These weavings are secondary, however, the poem's is main theme is a praise to major human leaders of history and to God in the style of ancient Egyptian poetry. Such poetry was made popular by Pharaoh Amenhotep IV who changed his name to Akhenaten, he reigned about 1336-1319 BC; he was one of the first leaders, if not The First, who chose to worship One God rather than many.

    The lack of detail in the Bible as to the times of the Hebrews in slavery in Egypt can be disputed when argument is based on the Biblical text, for instance the name of the hated pharaoh, a major figure, is not stated at all, most unusual, pointing to the practice of most writings being set down long after their depicted events have passed. However that may be, the record from ancient Egypt itself says that the enslaved Israelites built for the pharaoh the suburb in Heliopolis called Pithom, which means ‘Estate of Atum’. Heliopolis a city called 'Iunu' meaning in Egyptian 'place of pillars’:: colonnade) that the Bible calls 'On', lies in the suburb of Al-Matariyyah in North-East Cairo. Heliopolis in Hebrew was called 'Beth-Shemesh', House of the Sun. There are many references in the ruins to the pharaoh Ramesses II. Ramesses II was 'Ozymandias' in Greek from his throne name. Reigned 1279-1213 BC. There is a famous poem called 'Ozymandias' by Percy Bysshe Shelley.

    Atum was the god of the city and also the original creator God who made the universe from nothing; the original Eye of the Eye of Ra; who made life and order, but who will eventually destroy the world, submerging it back into the primal waters. The father of the gods and thus of all pharaohs, and thus the pharaohs titled themselves 'The son of Atun': The son of God. Often the Ram is his symbol. As the setting and rising Sun travelling through the underworld at night he is the dying and resurrecting God and the protector of all good people. The banisher of evil serpents with his staff: compare Moses and his serpent-rod.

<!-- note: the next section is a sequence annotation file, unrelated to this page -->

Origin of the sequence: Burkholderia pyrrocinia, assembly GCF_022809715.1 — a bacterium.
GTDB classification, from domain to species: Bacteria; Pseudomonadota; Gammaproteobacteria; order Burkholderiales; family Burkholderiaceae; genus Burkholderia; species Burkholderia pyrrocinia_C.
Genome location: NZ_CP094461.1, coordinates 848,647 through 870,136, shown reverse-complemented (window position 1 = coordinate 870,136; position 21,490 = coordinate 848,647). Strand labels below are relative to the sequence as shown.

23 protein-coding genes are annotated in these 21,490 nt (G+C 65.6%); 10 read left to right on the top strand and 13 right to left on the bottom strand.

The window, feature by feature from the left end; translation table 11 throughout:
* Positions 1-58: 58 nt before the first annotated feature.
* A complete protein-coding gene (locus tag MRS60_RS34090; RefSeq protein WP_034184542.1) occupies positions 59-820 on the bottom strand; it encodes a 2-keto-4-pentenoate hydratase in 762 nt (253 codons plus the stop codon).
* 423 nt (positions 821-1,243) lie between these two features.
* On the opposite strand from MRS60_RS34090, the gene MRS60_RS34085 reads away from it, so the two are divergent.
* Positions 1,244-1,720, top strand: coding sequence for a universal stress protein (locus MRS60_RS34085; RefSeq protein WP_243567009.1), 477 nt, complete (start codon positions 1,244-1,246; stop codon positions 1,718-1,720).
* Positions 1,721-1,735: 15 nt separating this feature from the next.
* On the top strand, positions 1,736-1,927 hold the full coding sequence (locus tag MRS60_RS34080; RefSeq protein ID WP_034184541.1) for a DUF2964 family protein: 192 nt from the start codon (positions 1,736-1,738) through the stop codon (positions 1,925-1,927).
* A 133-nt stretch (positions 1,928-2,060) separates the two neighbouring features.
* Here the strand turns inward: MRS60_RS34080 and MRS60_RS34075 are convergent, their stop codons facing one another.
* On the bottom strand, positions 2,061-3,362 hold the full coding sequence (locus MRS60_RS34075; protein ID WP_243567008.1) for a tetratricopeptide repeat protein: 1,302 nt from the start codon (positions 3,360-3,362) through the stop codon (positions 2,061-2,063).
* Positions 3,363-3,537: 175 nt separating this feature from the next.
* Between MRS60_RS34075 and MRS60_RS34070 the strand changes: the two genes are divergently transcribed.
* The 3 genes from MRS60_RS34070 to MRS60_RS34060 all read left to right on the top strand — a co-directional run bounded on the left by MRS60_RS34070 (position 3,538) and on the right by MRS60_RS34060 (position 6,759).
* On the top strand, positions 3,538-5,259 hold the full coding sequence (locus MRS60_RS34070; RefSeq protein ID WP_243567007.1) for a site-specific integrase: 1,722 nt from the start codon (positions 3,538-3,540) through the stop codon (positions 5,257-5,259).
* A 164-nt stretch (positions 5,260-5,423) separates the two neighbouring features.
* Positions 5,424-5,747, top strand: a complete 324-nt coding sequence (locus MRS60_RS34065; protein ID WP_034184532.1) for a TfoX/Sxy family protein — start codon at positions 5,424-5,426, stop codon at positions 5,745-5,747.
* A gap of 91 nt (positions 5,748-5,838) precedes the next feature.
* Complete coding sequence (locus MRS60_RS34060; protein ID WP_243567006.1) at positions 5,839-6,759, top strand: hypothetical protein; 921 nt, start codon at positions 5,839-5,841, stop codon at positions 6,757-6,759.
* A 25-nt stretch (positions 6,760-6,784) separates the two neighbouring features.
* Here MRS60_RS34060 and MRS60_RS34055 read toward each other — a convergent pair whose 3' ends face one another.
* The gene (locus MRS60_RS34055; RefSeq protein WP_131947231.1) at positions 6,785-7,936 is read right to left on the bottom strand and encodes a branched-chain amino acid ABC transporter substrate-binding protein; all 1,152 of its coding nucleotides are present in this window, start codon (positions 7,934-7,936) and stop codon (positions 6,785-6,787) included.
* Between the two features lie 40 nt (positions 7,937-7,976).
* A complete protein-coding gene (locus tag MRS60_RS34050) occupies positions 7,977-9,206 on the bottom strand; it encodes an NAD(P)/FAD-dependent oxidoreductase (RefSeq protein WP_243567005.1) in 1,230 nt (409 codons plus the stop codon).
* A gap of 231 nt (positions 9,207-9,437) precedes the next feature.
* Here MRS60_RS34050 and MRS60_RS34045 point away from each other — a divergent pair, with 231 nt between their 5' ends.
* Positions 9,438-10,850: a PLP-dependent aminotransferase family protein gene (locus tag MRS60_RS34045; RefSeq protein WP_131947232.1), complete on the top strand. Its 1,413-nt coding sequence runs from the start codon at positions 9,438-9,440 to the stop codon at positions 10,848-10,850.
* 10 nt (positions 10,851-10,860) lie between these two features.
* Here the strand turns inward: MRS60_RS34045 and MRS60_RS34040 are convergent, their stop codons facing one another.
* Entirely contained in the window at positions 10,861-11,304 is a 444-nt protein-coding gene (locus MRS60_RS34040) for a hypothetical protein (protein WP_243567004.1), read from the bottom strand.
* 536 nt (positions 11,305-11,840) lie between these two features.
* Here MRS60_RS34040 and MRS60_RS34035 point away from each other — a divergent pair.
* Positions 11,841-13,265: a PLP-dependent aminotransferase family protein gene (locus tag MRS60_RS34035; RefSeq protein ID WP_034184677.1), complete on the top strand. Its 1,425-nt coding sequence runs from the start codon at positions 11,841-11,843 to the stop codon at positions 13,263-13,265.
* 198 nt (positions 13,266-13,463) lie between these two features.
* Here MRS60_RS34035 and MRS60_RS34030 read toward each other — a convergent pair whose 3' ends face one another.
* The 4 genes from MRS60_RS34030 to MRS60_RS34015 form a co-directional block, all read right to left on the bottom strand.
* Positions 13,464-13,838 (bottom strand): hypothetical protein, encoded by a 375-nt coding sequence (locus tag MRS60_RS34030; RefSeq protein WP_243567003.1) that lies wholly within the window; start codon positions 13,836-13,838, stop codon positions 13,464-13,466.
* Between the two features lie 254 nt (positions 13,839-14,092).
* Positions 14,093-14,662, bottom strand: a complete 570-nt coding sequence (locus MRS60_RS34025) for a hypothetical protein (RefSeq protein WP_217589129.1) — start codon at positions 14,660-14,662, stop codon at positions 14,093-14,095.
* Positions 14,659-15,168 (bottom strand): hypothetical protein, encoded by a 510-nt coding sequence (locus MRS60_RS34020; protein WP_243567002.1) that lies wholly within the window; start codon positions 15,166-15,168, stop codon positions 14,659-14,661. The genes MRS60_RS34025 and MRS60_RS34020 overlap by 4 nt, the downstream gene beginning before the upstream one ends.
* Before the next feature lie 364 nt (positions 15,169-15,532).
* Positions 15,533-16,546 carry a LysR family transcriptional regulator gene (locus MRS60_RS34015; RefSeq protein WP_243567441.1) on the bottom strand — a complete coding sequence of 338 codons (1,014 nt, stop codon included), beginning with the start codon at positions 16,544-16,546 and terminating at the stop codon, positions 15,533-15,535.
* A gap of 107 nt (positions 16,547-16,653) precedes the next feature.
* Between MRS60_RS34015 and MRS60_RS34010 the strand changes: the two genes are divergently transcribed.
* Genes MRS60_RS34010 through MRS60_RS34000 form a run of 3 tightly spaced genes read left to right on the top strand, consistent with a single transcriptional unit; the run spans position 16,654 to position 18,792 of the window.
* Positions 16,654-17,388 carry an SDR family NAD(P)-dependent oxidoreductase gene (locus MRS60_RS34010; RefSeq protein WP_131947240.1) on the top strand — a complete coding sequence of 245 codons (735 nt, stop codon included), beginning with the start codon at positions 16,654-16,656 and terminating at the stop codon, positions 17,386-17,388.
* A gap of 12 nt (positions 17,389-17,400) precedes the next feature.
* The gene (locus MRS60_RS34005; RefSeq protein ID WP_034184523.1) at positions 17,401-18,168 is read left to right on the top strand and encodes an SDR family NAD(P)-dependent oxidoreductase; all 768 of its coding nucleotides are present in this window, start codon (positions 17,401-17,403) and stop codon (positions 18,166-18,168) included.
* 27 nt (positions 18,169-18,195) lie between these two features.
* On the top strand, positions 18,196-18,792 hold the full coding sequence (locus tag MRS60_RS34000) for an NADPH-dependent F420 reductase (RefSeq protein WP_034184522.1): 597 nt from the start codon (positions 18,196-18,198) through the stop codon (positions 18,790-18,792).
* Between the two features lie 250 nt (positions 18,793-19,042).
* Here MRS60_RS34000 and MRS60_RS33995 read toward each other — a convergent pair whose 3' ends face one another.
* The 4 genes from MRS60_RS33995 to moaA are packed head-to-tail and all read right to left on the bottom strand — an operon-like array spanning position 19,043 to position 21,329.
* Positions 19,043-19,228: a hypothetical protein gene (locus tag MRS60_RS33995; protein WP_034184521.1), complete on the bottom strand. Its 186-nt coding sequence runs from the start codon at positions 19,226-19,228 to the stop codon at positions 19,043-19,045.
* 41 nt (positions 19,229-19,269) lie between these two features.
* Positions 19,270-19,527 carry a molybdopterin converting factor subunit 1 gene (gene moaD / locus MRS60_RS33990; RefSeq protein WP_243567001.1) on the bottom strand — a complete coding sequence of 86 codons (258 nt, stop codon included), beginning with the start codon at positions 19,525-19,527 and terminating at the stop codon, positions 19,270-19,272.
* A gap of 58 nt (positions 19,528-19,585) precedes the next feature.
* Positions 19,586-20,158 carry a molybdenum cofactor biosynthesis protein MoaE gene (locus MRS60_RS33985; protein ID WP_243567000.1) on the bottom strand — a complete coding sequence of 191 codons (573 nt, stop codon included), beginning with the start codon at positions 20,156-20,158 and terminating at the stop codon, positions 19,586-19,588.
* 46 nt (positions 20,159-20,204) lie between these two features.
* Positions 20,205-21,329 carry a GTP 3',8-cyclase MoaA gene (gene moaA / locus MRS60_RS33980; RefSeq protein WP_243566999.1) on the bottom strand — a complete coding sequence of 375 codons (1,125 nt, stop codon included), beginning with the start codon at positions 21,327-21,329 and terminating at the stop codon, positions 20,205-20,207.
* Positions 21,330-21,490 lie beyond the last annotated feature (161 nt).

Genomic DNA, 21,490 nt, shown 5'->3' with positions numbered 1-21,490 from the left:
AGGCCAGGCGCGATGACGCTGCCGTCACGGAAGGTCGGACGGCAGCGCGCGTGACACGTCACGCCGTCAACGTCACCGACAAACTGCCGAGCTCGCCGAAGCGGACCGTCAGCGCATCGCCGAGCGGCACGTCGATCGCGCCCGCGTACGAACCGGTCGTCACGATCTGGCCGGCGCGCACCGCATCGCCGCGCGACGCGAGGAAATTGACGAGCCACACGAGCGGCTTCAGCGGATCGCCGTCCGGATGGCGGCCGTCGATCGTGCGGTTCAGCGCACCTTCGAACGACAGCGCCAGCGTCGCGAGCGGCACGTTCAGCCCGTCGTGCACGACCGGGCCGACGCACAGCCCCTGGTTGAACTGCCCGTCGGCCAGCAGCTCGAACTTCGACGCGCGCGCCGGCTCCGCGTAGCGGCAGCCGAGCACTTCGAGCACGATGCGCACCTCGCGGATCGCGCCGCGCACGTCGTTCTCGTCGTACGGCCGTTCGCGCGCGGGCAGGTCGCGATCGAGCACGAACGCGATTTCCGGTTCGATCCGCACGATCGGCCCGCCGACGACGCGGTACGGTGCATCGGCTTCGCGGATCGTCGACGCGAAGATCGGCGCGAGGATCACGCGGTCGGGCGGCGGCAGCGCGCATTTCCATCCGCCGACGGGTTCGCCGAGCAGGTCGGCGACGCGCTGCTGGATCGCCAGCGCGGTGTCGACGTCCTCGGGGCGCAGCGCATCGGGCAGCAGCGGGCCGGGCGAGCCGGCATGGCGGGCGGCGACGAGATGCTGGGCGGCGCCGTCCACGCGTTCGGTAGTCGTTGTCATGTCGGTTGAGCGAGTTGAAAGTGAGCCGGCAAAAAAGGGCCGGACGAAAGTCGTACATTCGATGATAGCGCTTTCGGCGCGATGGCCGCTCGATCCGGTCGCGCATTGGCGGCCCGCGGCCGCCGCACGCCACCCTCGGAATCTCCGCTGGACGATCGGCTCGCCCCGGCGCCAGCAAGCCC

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  4. Correction: Horus, in one tradition was the son of Isis and Osiris. Seth did not kill Horus, it was Osiris who was killed by his brother Seth and Osiris re-arose. Multiple gods, multiple forces and complications, but all systems of gods are under an originator God.

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    Replies
    1. Interesting to see how the same words touch us differently. Thank you for the explanation, Stephen.

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  5. Stephen, I was about to correct you on Horus hehe. It's an accomplishment to be able to discuss so many things in one small poem; you and Max are the experts on compactness and brevity hehehe. Aaron's serpent-rod ate all the Pharaoh's magicians' serpent-rods, so much for their gods, huh?

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  6. Stephen, dude, thanks for explaining the poem cause I didn't understand it. Poetry is not my thing. I like it when you write about combat, dude!